I don’t have the answers, just expressing my opinion, and posing some questions.

It’s a fascinating topic, no doubt.




@Justin G. as you, and others can see by the comments is conservative is in the eye of the beholder.  To use Phil's example: 3% is "conservative" when compared to 3.5%.  As to whether the investor reviewing the deals buys that is up to them.  I have friends that sent me a deal with a 5.25% going in cap and a 5.10% exit cap rate and made a case as to why they thought that was a conservative assumption.  I do think my friends truly believed the story they were telling, but I didn't.  Looking at the market today, that 5.10 is very conservative versus the low 4s people are getting today.

I would find it hard to believe any operator is going into a deal saying, "we are really going to have to push the market to hit these numbers".  Every investment manager will be able to spin why the numbers they are presenting are realistic, so it really comes down to does the investor buy the story.  And therefore, I disagree that "conservative UW is dead".  I just think people's perspectives of conservative have always been subjective. 

Underwrite to whatever your investment goals are and don't compromise. To my dismay I find there are reasonable deals happening reguarly, but I find out about them after the fact. An 8 unit just closed in my market and I really liked that building but I had no idea it was for sale; it was completely outside my dealflow. There was no broker involved on either side and it would have met my criteria! Guess I'll have to take up golf!

@Phil McAlister Exactly! I’m wondering who is investing in these projects. Deals are still being sold everywhere. Great points. I would rather be more concerned about my reputation and the investors capital. 

A lot of good replies here! The quote that resonated a just bit more for me on the topic (by @Arn Cenedella ):
"So many people tout conservative underwriting to such a degree as
to make it almost become a cliche. I can’t remember the last OM or IS
that did not have the words “conservative underwriting” somewhere. I
believe the term is mis-managed and over-used. To some degree, the term
is more about marketing than analysis."

I can't help but concur 100%. "Conservative" being mentioned in a PPM or presentation (especially repeatedly/often) with only anecdotal justifications at best, can quickly be a yellow flag. Not really a calming effect for some. Similar to "it's a good deal" from your brother's Fund Advisor. Sometimes it is a good deal, yet most often it's only a pitch of requisite words to try and install a sense of comfort. Maybe because "everyone" is doing it.

Originally posted by @Phil McAlister :

Most people don't understand how to underwrite in the first place, unfortunately. I've read through decks telling me a deal projecting 3% rent growth is conservative because the last 2 years rents grew at 3.5%. No research or data or description of supply/demand dynamics in the market. The entire thesis was 3% is lower than 3.5% and therefore its conservative. That's a pretty easy pass for me. 

When looking at deals and track records, I like to ask for a comparison of projected rents vs. actuals, projected NOI vs actuals, and projected exit cap vs. actual to get a sense for a sponsor's ability to underwrite vs. getting bailed out by cap rate compression. It definitely makes some people squirm.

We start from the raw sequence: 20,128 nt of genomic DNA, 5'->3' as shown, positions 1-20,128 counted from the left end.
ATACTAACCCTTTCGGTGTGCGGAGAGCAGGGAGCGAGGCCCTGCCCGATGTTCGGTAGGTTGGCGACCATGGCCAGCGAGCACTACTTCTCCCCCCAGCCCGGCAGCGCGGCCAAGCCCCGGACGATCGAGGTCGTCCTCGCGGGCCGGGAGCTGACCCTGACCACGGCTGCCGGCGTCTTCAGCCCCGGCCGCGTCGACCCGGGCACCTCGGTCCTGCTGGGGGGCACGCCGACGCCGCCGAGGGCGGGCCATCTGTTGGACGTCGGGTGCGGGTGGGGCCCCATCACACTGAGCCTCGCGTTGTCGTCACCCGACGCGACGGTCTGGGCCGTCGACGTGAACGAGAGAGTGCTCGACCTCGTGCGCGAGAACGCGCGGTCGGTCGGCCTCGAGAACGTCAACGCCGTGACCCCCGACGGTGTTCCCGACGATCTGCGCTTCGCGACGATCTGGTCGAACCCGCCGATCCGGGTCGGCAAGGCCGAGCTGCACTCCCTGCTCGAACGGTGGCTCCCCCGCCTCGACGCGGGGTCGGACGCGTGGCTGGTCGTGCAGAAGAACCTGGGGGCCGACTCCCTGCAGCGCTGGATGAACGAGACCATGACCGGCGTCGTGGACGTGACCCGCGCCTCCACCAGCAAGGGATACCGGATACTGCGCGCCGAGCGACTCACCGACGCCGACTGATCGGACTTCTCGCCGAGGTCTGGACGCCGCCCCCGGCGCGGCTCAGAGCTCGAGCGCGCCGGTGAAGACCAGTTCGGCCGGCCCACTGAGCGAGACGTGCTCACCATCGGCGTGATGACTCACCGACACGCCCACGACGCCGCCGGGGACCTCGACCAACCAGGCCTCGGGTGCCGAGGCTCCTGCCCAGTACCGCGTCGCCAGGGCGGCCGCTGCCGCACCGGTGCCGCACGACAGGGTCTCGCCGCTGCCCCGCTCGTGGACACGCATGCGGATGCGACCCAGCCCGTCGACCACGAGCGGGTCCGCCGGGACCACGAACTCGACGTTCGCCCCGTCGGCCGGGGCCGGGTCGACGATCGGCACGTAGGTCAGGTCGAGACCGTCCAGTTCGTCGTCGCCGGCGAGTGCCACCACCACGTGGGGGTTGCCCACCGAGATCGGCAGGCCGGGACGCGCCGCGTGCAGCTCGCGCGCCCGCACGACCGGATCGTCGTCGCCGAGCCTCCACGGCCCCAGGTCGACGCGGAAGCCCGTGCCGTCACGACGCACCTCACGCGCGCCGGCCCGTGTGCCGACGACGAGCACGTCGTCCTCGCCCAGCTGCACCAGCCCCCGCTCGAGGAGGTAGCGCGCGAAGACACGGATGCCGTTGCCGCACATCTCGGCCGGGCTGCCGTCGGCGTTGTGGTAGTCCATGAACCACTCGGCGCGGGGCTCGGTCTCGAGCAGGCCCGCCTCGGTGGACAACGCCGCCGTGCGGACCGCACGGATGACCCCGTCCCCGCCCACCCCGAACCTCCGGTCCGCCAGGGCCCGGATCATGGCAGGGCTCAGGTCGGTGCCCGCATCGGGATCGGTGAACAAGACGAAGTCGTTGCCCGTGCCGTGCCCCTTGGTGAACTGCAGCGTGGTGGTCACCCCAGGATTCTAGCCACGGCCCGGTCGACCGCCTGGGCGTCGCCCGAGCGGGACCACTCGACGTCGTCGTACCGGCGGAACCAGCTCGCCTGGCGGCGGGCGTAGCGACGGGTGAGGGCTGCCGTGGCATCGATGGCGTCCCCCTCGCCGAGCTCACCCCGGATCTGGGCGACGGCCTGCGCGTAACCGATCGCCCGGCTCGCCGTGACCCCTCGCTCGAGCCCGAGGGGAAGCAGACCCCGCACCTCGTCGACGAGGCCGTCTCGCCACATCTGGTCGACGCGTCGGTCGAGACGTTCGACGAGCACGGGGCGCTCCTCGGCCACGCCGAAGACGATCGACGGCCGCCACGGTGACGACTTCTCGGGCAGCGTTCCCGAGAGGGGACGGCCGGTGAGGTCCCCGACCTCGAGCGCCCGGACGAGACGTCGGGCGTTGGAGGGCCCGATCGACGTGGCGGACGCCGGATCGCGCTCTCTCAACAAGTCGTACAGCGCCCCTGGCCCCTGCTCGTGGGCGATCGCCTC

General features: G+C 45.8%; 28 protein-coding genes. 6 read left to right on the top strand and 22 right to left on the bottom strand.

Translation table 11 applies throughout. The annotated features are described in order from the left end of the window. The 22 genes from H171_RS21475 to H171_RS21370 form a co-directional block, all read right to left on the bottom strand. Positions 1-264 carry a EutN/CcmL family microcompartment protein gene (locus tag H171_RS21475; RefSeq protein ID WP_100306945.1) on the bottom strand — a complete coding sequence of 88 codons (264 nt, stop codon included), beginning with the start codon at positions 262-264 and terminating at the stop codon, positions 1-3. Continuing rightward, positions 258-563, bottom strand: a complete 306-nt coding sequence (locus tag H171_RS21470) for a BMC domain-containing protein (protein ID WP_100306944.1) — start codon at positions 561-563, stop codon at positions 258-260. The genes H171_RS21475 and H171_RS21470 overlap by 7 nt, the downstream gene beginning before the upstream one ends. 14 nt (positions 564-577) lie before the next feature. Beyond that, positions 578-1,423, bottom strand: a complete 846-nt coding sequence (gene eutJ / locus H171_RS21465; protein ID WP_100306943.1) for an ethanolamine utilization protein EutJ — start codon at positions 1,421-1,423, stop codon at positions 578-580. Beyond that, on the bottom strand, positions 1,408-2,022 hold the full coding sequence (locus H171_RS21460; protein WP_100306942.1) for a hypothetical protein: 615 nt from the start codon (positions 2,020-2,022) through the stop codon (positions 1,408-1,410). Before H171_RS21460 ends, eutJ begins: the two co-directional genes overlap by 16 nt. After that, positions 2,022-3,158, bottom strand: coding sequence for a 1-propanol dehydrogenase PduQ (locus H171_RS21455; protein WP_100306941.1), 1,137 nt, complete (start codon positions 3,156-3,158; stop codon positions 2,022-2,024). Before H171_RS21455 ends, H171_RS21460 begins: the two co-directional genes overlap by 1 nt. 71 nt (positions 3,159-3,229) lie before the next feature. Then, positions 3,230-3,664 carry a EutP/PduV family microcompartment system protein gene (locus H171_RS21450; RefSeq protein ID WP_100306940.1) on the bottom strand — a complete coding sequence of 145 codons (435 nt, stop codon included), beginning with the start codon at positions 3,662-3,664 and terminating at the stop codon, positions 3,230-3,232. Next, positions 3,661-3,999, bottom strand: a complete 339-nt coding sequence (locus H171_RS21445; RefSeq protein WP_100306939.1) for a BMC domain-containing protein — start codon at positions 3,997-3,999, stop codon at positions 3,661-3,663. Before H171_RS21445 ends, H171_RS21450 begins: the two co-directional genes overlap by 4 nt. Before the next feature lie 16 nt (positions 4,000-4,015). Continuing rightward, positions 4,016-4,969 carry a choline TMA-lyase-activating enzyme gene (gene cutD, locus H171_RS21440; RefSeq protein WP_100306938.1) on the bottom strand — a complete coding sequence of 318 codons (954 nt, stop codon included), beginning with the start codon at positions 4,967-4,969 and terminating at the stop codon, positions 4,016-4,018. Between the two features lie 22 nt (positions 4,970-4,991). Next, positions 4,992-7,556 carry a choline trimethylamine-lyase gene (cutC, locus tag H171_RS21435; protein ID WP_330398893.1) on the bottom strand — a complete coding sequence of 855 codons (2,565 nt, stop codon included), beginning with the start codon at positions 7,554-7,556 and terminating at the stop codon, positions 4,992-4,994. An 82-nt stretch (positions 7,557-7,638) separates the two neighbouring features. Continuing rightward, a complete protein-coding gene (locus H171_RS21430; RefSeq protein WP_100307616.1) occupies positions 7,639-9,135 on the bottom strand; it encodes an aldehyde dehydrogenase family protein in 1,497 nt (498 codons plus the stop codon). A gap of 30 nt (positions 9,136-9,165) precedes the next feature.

...

Ultimately, they may wish to invest with you for a REAL 12% IRR vs. getting jerked around by some guy who used to be in marketing a year ago for a pie-in-the-sky 19% IRR.


Phil, have you normally been able to get the comparisons delivered, and what is the success rate of the requests? Timely and thorough?

 It seems uncommon to see a sponsor so transparent as to boldly list the full data upfront w/o one asking: all deals, all full cycle outcomes, and all held deals WITH "Deal to date" results vs original PPM projection. Good to see, and better yet if they have a meh/dud/bad deal in the mix. A perfect record can be a warning flag or risk rating factor.

@Evan Polaski I agree the ‘story’ can be a big component of the deal. But numbers don’t lie. I can see how presenting the story is important but the underwriting is what will determine how realistic and achievable the story/strategy is. Great points!

@John Sayers I work on larger deals with institutional grade sponsors for the most part, and they're sophisticated enough to "get it" and will provide essentially whatever info we request as part of our DD process.

We do get packages from smaller players looking to step up into the space, and those are usually the guys we beat up quite a bit and that usually try to skirt the issue a bit more.

We call these guys the "boot camp guys" and we get a laugh out of exposing their lack of experience and expertise when it comes to institutional grade deal making vs. syndicating to retail investors who don't know any better. They go from being the all knowing expert to the stammering rookie pretty quick...

I agree with @Jillian Sidoti . Unless you can find creative find ways to increase the value of the asset, you shouldn't change your investment criteria or make it malleable in order to make the deal work. This puts your investor's capital and your own reputation at risk.

Originally posted by @Justin G. :

“Conservative underwriting is dead.”

Rob Beardsley brings up a great point. It’s extremely difficult to be an active real estate investor in this market if you are using extremely conservative underwriting techniques.

📈Values are inflated and deals are being listed for crazy prices. But yet, deals are still being bought and sold all around.

There are times deals do not pencil out to provide our required return metrics but then months later, I will see that deal being closed on LinkedIn and the buyers are projecting a 19% IRR. 🤔

📌Anyone else have thoughts on this? How is your team adapting to this competitive market and underwriting deals? 👇


Check out Rob’s video HERE

We put together deals and invest alongside LP's in a very competitive coastal market (Los Angeles). We underwrote very conservatively relative to what we had done in previous deals and what the market bears, and using those metrics, showed an IRR of slightly under 11%, on a long term hold.

We had great interest in the deal, but I had a few LP's tell me that they were not interested because some guys were sending deals with 19% to 22% IRR mostly out of state, and they were believing these crazy numbers. At first, I was a little disappointed, but I realized that I can live with it.